and/or that there is an optimum human population for this planet beyond which lies at least compromise, if not overshoot and collapse.”

    I’m always worried about that word “optimum“. Depends on who is defining it and how you see. Yes, obviously, there are certain physical constraints which limit population in theory. But I don’t think we’re ever going to get anywhere near them. Population (UN prediction) is going to reach 9 billion then fall back to 7 billion by 2100. Gradual decline thereafter. Our empirical experience is that when people get rich (umm, roughly $8,000 a head GDP in current $ terms) then birthrate falls dramatically and population stabilises and then falls. The world is getting rich, for the first time ever, and we do expect the developing countries to take on the same demographics aas the currently rich countries.

    Population as a problem is over, dealt with, to my mind.

    On the assumption that you do accept some validity to limits to growth arguments

    Depends which arguments really. Can we abstract all the energy from the system? No. Can we have 300 billion people on the planet? No. Can we have exponential increases in resource use for the next billion years? No.

    Do I think that any of these are relevant limits to economic growth? No.

    For there’s a huge difference between theoretical limits to growth (10 people per square metre of ice free land for example) and the one’s we’re likely to face. For example, it would take an insect entomologist (like Ehrlich) to think that humans would actually breed in such conditions. No one who has ever observed actual human beings would think that they would.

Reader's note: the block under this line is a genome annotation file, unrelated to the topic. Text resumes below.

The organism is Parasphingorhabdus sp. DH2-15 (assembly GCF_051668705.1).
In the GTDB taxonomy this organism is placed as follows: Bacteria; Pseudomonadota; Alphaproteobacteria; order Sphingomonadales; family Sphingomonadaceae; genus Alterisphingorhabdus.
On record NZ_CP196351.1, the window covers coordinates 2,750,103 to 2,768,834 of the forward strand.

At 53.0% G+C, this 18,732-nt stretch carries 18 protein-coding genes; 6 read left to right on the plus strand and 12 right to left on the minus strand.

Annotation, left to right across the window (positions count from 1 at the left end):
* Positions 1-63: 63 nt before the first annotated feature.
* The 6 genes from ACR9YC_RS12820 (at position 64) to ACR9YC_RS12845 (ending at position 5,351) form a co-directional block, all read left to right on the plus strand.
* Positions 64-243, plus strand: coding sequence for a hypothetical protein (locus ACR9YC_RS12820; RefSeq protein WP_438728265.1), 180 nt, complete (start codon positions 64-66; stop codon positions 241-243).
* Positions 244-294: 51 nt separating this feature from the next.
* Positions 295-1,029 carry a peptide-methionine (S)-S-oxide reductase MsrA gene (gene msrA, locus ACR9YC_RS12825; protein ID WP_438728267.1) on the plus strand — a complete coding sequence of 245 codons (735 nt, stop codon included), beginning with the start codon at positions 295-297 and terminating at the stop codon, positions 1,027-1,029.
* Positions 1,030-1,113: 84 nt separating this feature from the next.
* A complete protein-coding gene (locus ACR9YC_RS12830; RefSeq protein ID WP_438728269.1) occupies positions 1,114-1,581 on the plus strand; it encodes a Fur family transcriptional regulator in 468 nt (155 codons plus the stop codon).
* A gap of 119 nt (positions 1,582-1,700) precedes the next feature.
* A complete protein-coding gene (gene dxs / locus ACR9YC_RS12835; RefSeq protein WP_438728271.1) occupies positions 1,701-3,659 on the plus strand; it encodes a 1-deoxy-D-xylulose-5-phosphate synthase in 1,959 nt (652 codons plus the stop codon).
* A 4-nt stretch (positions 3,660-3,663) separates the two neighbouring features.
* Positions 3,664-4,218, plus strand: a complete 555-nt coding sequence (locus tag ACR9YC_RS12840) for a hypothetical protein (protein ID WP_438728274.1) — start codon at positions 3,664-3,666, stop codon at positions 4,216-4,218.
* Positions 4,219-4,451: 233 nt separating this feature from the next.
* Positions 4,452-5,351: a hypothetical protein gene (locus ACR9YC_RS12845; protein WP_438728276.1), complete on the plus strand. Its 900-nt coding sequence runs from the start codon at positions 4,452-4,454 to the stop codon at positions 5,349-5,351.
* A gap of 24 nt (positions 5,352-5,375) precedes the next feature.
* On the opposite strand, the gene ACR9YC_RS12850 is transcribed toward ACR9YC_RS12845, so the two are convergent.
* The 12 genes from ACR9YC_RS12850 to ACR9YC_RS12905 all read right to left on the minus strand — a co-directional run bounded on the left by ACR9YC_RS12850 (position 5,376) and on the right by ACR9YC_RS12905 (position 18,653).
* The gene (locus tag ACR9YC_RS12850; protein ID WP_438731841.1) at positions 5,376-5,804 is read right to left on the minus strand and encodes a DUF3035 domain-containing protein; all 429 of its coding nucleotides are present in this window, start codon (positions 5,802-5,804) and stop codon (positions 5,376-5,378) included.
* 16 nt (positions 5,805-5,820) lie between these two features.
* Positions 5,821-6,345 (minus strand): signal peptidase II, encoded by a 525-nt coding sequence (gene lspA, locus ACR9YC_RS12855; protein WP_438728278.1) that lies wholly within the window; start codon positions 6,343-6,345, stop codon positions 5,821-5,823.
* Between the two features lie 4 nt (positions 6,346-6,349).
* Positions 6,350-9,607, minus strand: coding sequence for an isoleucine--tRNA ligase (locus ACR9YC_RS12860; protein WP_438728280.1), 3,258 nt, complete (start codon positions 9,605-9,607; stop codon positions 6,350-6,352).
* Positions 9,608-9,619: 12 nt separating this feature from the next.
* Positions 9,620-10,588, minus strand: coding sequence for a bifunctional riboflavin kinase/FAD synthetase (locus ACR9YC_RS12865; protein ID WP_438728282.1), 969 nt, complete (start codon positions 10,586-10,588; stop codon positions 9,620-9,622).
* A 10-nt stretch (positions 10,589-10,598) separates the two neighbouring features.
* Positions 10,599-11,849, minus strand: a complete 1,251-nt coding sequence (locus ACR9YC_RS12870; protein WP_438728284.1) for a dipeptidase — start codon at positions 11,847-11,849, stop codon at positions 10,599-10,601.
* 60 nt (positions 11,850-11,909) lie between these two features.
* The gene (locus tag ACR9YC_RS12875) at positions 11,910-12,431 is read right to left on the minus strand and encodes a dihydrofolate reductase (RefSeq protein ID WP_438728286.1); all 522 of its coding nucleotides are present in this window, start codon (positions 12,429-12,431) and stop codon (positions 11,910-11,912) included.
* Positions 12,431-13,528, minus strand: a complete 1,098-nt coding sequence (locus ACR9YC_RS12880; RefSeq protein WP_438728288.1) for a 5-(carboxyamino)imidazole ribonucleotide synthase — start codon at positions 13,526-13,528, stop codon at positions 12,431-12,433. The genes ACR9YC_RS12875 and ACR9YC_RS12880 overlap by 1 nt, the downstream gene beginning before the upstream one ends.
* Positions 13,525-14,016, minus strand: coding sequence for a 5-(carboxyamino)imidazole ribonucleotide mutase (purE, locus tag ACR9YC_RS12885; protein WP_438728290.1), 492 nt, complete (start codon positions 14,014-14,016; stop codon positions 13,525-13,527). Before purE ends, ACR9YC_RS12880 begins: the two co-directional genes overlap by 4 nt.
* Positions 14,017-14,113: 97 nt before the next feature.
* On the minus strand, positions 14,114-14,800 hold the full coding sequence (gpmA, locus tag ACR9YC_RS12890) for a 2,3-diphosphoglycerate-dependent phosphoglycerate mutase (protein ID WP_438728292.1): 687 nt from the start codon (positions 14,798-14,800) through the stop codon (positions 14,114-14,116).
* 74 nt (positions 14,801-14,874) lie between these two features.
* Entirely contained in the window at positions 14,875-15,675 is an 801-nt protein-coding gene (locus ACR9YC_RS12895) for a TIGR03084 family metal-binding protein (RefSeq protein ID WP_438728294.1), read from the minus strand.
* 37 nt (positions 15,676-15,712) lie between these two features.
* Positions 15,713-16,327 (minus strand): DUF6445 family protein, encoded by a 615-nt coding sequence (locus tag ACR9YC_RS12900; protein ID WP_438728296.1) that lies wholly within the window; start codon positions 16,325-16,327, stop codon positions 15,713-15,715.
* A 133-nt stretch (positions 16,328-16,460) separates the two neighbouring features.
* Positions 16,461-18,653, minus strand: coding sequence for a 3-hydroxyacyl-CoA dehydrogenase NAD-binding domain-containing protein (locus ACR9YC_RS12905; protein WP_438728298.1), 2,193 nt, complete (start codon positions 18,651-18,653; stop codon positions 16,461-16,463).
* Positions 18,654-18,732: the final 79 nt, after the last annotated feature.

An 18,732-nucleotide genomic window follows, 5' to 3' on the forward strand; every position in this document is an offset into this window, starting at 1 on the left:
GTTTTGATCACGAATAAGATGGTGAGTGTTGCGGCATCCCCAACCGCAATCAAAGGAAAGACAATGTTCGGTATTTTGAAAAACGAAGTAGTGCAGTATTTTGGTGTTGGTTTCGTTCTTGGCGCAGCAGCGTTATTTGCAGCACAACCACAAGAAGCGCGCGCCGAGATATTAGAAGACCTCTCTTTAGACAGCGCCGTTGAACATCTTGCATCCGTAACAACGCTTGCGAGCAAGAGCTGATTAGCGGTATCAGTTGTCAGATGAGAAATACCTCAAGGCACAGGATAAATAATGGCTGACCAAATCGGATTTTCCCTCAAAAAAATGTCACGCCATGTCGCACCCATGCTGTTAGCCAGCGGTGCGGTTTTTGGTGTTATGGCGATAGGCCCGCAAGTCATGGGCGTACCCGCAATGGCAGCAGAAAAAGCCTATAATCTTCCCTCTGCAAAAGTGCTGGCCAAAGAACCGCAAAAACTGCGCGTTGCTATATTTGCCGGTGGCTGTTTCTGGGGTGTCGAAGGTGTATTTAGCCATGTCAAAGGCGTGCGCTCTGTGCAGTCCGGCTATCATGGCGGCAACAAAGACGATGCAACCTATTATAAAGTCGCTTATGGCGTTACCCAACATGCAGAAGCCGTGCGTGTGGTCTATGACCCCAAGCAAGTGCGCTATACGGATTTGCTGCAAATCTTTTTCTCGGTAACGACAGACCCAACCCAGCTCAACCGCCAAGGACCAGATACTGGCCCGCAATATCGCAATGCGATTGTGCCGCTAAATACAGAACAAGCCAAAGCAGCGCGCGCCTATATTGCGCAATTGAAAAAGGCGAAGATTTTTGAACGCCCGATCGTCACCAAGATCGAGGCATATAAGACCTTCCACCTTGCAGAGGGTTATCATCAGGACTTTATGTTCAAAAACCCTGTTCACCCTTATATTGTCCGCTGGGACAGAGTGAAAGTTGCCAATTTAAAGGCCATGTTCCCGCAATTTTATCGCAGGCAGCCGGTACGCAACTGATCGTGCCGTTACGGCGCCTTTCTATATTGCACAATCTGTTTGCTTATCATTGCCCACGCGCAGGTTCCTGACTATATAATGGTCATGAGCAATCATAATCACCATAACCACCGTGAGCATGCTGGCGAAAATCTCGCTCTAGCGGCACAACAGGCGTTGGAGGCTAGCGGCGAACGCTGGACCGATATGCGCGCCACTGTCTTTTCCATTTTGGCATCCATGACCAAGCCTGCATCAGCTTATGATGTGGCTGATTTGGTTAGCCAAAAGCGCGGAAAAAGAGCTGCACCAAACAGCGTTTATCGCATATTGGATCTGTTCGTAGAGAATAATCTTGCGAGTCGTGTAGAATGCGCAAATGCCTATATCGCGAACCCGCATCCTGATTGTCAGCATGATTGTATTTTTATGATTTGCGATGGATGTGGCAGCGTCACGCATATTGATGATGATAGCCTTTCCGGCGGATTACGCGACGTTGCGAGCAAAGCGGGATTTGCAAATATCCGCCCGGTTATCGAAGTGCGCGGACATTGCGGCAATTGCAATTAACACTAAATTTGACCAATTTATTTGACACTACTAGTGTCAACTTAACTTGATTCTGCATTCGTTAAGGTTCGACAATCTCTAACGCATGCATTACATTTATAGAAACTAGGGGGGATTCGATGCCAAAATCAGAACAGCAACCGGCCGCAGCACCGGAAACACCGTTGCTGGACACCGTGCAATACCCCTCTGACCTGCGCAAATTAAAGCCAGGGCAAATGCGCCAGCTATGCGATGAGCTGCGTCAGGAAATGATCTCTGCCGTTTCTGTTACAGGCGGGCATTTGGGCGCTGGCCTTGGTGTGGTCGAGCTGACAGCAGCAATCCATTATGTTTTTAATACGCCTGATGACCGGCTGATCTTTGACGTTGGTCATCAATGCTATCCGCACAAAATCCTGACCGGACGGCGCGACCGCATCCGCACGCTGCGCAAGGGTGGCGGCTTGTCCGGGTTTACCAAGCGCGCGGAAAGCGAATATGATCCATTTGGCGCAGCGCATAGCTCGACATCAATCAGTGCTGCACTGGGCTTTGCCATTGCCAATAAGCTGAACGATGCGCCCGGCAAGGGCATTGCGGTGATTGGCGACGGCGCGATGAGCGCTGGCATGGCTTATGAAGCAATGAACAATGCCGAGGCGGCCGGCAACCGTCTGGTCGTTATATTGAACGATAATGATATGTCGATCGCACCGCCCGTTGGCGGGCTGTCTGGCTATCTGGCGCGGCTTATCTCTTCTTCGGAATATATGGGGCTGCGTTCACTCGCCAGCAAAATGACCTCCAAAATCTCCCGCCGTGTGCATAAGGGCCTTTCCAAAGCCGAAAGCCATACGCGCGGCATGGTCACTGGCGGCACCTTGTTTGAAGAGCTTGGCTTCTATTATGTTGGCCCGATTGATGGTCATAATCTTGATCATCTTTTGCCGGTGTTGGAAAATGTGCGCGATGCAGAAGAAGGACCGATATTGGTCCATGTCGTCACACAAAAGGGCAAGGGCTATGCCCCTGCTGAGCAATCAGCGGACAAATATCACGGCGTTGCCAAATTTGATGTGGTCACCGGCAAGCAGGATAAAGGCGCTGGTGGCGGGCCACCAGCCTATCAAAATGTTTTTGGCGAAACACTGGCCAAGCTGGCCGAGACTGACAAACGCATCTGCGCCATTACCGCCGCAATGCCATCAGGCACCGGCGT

Tim Worstall

    2 October 2011 at 17:33

  4. Forgive me Tim. I clearly lost sight of where hypothetical argument ended and opinion began. I think I was distracted by all the talk of copper; a commodity whose price has increased rapidly in recent years and, whereas some developing countires like Bolivia are highly dependent on the income such metals bring, they are also very much aware of the environmental damage being done by their exploitation.

    To be fair to Ehrlich, he was, like you, merely using logic to point out the stupidity of Simon’s claim. So, you have explained your thinking and for that I am grateful. Your view, however, remains much more optimistic than mine.

    This is mainly because large numbers of organisations remain openly-sceptical of things that you and the ASI accept as real. Until we silence the sceptics and end the pointless debate about things that are already happening, we cannot begin to make serious progress on mitigation and/or adaptation. Assuming that you also accept the carbon budget principle (i.e. it is the cumulative total of CO2 emissions that is critical), then you will agree that the longer we delay serious action, the harder it will be to make any action effective? If I have not explained myself clearly, please see my comments about research by Dr Myles Allen in 2009, which appears at the end of Why are we still waiting for the EU to act? (19 August).

    Martin_Lack

    2 October 2011 at 19:48

  5. then you will agree that the longer we delay serious action, the harder it will be to make any action effective?

    No: again for economic reasons as outlined by Stern. Our real aim is to maximise human utility over time and generations. Anything we do about CO2 now has a cost: some of that cost inevitably falling on future generations as they will be less rich than they could be.

    Similarly, doing nothing about CO2 has a cost because future generations will be poorer than they could be as a result of climate change. To an economist (and I emphasise that I am not one, just an interested amateur) this is a simple problem: we want to set the system so that what the future loses from being poorer as a result of our not having growth now is equal to what the future loses by us having growth now and CO2 emissions.